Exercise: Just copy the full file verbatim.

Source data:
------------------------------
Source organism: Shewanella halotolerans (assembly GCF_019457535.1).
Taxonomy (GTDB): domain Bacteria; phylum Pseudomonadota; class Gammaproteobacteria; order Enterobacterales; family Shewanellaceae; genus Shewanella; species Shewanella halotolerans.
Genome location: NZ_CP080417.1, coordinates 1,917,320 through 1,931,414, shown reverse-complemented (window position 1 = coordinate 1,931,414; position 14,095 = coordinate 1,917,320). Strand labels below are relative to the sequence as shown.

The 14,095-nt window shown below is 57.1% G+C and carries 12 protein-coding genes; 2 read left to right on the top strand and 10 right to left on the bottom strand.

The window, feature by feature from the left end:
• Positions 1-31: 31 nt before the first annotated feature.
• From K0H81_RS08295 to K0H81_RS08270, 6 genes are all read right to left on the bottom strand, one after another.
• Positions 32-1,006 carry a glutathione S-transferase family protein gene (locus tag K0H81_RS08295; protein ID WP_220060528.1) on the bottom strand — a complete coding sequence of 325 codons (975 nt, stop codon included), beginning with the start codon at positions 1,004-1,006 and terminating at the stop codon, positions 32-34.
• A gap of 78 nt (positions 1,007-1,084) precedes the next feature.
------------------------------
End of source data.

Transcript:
Source organism: Shewanella halotolerans (assembly GCF_019457535.1).
Taxonomy (GTDB): domain Bacteria; phylum Pseudomonadota; class Gammaproteobacteria; order Enterobacterales; family Shewanellaceae; genus Shewanella; species Shewanella halotolerans.
Genome location: NZ_CP080417.1, coordinates 1,917,320 through 1,931,414, shown reverse-complemented (window position 1 = coordinate 1,931,414; position 14,095 = coordinate 1,917,320). Strand labels below are relative to the sequence as shown.

The 14,095-nt window shown below is 57.1% G+C and carries 12 protein-coding genes; 2 read left to right on the top strand and 10 right to left on the bottom strand.

The window, feature by feature from the left end:
• Positions 1-31: 31 nt before the first annotated feature.
• From K0H81_RS08295 to K0H81_RS08270, 6 genes are all read right to left on the bottom strand, one after another.
• Positions 32-1,006 carry a glutathione S-transferase family protein gene (locus tag K0H81_RS08295; protein ID WP_220060528.1) on the bottom strand — a complete coding sequence of 325 codons (975 nt, stop codon included), beginning with the start codon at positions 1,004-1,006 and terminating at the stop codon, positions 32-34.
• A gap of 78 nt (positions 1,007-1,084) precedes the next feature.